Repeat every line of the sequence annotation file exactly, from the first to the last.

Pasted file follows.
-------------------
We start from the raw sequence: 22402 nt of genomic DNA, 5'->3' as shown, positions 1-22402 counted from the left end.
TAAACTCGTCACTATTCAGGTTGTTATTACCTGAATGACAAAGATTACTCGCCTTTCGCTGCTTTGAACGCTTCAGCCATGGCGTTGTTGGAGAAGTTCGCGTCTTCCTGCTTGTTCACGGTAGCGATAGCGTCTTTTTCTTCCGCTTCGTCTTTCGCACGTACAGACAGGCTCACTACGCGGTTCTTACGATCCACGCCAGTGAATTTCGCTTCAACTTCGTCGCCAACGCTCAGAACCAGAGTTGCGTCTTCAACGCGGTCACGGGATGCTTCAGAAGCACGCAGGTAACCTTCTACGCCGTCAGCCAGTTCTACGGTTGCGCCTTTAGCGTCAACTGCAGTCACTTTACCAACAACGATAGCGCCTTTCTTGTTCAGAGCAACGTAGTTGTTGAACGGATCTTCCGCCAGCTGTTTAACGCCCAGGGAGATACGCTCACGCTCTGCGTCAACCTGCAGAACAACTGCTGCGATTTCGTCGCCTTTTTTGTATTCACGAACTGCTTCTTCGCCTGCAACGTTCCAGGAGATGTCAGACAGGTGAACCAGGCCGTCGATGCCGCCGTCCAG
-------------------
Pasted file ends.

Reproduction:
We start from the raw sequence: 22402 nt of genomic DNA, 5'->3' as shown, positions 1-22402 counted from the left end.
TAAACTCGTCACTATTCAGGTTGTTATTACCTGAATGACAAAGATTACTCGCCTTTCGCTGCTTTGAACGCTTCAGCCATGGCGTTGTTGGAGAAGTTCGCGTCTTCCTGCTTGTTCACGGTAGCGATAGCGTCTTTTTCTTCCGCTTCGTCTTTCGCACGTACAGACAGGCTCACTACGCGGTTCTTACGATCCACGCCAGTGAATTTCGCTTCAACTTCGTCGCCAACGCTCAGAACCAGAGTTGCGTCTTCAACGCGGTCACGGGATGCTTCAGAAGCACGCAGGTAACCTTCTACGCCGTCAGCCAGTTCTACGGTTGCGCCTTTAGCGTCAACTGCAGTCACTTTACCAACAACGATAGCGCCTTTCTTGTTCAGAGCAACGTAGTTGTTGAACGGATCTTCCGCCAGCTGTTTAACGCCCAGGGAGATACGCTCACGCTCTGCGTCAACCTGCAGAACAACTGCTGCGATTTCGTCGCCTTTTTTGTATTCACGAACTGCTTCTTCGCCTGCAACGTTCCAGGAGATGTCAGACAGGTGAACCAGGCCGTCGATGCCGCCGTCCAG